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Post by lotus0618 » Sat Jul 18, 2020 10:21 pm


So How would the pedigree look like if it were X-linked recessive or Y-linked?

I also found this picture online. For X-linked dominant condition, isn't this picture wrong? cause based on the Punnett square, the parents: XY and X(A) X -> the offspring: X(A)X, X(A)Y, XX, XY => 50% of daughters and 50% of sons would be affected.

AAMC FL3 BB: Question 37:
So the moment I read this question, I KNEW I had to find the palindromic sequence. But I'm not sure if I was afraid of spending so much time on it, that I couldn't find the sequence and picked one answer randomly to move on. Any suggestions on how to improve this?

AAMC FL3 C/P: question 4
What's the short cut to figure out the product?

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Post by NS_Tutor_Yuqi » Sun Jul 19, 2020 1:42 pm

CP4: I'm not sure what sort of shortcut there is, but I've attached a drawing of how to follow the extra methyl group through the different steps.

BB6: If it was X-linked recessive, then the entire third generation on the left should have been affected, since their mother would have two copies of the recessive allele and their father one.
If it was Y linked, then every male would have had it.
It seems like your confusion with the diagram is because the F1 generation only had one child? If there were more children, then a pattern like what you predicted might appear.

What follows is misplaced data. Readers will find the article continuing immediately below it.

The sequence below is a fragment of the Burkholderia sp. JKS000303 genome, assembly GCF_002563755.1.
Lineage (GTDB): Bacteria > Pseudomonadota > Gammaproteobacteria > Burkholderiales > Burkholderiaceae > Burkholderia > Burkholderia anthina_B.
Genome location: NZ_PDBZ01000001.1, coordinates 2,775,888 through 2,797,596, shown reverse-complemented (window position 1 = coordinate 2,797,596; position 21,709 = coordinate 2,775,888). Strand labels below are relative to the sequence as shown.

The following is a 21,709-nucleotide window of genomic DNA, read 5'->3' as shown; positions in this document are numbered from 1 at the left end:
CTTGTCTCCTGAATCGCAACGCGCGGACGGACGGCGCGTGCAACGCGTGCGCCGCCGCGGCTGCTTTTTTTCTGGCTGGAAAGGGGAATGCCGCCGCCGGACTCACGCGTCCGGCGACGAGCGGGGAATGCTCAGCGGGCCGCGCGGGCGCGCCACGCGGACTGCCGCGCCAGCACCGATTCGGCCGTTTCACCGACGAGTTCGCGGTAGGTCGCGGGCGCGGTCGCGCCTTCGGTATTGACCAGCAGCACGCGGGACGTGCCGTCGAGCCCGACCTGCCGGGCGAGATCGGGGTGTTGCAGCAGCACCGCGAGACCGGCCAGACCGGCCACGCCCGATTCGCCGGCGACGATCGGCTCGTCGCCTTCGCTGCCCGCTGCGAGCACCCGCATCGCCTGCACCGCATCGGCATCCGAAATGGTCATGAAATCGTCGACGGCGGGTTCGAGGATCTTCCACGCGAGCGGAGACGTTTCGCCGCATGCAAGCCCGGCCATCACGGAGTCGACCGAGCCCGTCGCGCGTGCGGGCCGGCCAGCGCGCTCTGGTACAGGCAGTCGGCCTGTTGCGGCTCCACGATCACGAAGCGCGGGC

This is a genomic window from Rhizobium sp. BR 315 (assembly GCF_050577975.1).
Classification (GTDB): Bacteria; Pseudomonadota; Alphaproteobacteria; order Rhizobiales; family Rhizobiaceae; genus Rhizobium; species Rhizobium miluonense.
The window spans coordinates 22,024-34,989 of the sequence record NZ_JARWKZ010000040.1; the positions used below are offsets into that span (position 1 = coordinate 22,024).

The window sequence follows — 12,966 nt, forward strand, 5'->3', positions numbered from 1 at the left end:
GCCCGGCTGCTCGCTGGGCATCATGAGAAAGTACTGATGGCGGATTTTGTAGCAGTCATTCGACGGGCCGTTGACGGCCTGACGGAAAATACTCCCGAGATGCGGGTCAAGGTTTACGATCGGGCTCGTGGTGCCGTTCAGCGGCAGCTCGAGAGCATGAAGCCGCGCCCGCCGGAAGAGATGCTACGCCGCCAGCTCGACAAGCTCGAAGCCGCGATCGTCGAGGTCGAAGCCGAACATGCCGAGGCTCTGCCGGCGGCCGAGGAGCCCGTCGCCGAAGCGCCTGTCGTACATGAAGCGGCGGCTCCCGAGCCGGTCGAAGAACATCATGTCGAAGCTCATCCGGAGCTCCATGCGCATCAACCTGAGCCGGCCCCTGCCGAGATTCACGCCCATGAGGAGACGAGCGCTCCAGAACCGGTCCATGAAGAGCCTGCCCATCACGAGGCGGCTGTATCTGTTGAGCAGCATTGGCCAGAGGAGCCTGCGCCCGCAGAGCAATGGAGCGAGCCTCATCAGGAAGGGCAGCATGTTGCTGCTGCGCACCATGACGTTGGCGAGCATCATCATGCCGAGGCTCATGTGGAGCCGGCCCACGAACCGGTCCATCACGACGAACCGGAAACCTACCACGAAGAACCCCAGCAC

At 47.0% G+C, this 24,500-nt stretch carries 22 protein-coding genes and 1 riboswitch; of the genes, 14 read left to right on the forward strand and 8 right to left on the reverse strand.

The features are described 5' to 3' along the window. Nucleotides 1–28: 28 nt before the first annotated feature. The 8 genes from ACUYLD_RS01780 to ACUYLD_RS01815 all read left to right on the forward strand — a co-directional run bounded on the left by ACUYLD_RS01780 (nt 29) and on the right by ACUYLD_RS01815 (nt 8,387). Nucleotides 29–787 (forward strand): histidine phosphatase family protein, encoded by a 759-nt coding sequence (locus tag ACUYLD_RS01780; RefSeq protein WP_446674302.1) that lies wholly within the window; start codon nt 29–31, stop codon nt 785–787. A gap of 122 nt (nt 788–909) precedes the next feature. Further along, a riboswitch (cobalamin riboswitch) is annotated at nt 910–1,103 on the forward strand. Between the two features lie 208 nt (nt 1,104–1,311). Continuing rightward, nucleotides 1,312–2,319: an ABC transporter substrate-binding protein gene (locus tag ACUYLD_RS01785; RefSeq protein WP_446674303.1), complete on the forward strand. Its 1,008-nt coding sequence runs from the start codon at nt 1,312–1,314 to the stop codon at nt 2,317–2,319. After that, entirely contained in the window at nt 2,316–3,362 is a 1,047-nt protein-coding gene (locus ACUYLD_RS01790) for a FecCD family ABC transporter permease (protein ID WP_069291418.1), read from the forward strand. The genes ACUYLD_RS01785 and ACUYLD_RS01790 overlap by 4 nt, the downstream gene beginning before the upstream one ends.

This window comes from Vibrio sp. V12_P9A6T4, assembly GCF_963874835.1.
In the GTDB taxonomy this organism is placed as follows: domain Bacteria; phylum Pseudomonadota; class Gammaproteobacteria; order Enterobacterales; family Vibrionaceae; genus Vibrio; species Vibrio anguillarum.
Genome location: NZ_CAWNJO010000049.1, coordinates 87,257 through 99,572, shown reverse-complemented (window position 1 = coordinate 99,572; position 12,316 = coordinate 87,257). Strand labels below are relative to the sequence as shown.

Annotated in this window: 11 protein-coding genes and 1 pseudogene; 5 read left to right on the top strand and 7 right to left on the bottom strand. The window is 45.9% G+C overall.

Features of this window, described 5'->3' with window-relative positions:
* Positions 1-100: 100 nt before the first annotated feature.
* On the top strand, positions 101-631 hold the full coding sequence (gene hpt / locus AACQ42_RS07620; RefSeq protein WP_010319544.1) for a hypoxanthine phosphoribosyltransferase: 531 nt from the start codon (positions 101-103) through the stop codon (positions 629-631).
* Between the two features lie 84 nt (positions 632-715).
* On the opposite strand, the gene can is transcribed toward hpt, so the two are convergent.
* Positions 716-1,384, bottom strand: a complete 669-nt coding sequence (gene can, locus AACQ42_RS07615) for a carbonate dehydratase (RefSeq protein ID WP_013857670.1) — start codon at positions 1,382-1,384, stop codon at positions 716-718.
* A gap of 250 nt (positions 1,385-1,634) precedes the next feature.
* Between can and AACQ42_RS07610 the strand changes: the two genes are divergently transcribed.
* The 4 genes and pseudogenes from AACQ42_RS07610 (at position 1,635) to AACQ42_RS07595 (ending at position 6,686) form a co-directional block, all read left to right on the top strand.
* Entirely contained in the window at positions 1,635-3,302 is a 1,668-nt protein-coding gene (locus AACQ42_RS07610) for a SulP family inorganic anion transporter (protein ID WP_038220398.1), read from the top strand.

37: I discussed ways to become more familiar with palindromic sequences on another post, which is the best way to fix this problem. For the future, if you know the way to get to the answer, I would suggest spending a little bit of extra time solving the problem. However, if it's already been 3-4 minutes and you're nowhere close, then I would just flag it and move on.
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Post by lotus0618 » Sun Jul 19, 2020 1:53 pm

Based on the pedigree in the passage 2 AAMC FL3 BB, only the male is affected. If it was X-linked recessive, how do you know that the mother would have 2 copies of the recessive allele. Even if we know the allele is recessive, unless the passage provides us with information and some clues, how are we supposed to know if the mother is heterozygous carrier with the recessive allele or affected (with both recessive alleles)?
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Post by NS_Tutor_Nancy » Thu Jul 23, 2020 9:27 pm


For AAMC FL3 BB6 based on you follow-up question, I think you got confused as to which part of the pedigree was being referenced by Yuqi. You are correct that in the first generation, only the male is affected. So the female is possibly a carrier, but you cannot know, and she would have at least one normal X (if this were hypothetically an X-linked recessive trait). Yuqi was referring to the couple in the second generation on the left where both the male and female are affected. This would mean that neither parent has a normal X to give and therefore all their children would have the condition in generation 3. This is not the case in the pedigree, so it cannot be an X-linked recessive trait.

I hope this helps!
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